New rules for pay determination claimed to lead to better agreements
The legal and contractual framework for pay negotiations is currently under debate in Sweden, and the industrial relations climate has changed in a way that seemed unthinkable less than a year ago. During the past year, the employers and trade unions have worked out ideas that should lead to "better" collective agreements, and these ideas have been put to an official committee. This article analyses and comments on the proposals from the various parties, and discusses the law on collective bargaining and industrial action.
On 15 April 1997 the Minister for Equal Opportunities Affairs, Labour Law and Working Hours, Ms Ulrica Messing, declared that she intends to set up an official committee to propose measures to improve the functioning of the pay determination process. She hoped that some of these measures could come into force before the start of next year's bargaining round.
Pay determination is often used synonymously with the setting of pay through collective agreements, but in the current context it represents more than this. It embraces all factors that have an impact on pay. In May 1996, the Government asked the central confederations of employers' organisations and trade unions if they were ready to initiate talks in order to find new forms for a "sound and stable" pay determination process. It also asked if they were willing to allow the so called Edin group, consisting of the labour market organisations' own economists, evaluate the outcome of the 1995 bargaining round. They all agreed, and a dead-line was set for 31 March 1997.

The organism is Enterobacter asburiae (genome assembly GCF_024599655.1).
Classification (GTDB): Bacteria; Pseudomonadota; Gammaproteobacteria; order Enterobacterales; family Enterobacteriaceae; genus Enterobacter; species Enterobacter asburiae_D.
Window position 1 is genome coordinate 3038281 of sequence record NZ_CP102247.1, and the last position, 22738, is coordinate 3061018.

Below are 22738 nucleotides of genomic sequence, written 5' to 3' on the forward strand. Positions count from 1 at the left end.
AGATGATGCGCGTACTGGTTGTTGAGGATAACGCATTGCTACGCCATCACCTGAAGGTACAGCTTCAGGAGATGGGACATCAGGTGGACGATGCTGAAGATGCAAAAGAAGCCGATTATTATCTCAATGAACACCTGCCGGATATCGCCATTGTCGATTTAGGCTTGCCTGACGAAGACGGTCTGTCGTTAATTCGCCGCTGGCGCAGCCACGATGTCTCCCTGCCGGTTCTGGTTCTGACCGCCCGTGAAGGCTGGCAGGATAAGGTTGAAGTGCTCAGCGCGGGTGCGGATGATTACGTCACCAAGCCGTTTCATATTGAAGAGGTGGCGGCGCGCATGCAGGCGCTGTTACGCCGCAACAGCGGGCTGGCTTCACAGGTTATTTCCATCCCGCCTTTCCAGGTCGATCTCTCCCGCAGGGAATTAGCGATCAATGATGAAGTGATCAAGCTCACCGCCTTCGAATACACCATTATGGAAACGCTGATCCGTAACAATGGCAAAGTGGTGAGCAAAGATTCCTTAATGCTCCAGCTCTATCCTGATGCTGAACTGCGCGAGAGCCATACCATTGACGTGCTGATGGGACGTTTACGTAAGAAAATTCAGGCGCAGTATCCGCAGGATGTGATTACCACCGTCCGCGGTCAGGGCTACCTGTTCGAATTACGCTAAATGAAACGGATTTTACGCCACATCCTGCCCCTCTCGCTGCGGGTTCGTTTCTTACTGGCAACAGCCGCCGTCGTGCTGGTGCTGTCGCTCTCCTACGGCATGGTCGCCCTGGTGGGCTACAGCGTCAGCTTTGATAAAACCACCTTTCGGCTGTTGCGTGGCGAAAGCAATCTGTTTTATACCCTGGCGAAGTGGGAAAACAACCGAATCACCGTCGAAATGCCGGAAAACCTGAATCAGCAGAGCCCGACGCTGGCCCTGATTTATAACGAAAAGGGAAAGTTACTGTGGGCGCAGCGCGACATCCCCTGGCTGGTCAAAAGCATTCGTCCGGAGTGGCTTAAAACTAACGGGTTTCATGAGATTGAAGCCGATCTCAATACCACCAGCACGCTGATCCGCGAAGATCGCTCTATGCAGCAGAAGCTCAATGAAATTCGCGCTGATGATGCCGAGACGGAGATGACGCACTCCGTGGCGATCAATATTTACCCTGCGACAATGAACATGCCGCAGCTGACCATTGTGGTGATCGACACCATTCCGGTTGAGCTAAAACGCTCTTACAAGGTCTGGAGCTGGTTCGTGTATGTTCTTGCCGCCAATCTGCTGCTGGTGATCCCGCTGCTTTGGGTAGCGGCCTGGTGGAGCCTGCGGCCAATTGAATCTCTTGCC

The Edin group introduced a new benchmark, "the European norm". It means that the average hourly cost of labour for all Swedish employees, including wage-drift and indirect labour costs, in the medium term may increase at the same rate as the labour costs in the rest of western Europe. This would lead to a "virtuous circle" in the Swedish economy: lowered rates of interest, appreciation of the Swedish crown, lower rates of inflation, smaller increases in nominal pay but at the same time increases in real pay levels. However, the group's evaluation showed that the increase in wage costs for 1995 and 1996 exceeded the European norm. The conclusion was that, with a strong restriction on inflation, it would be impossible to fulfil the ambition to halve the rate of unemployment, unless wages were kept at a "European" level. That could hardly be done unless the whole process of pay determination were changed in some way or another. The group did not, though, take any position on what actual changes were necessary.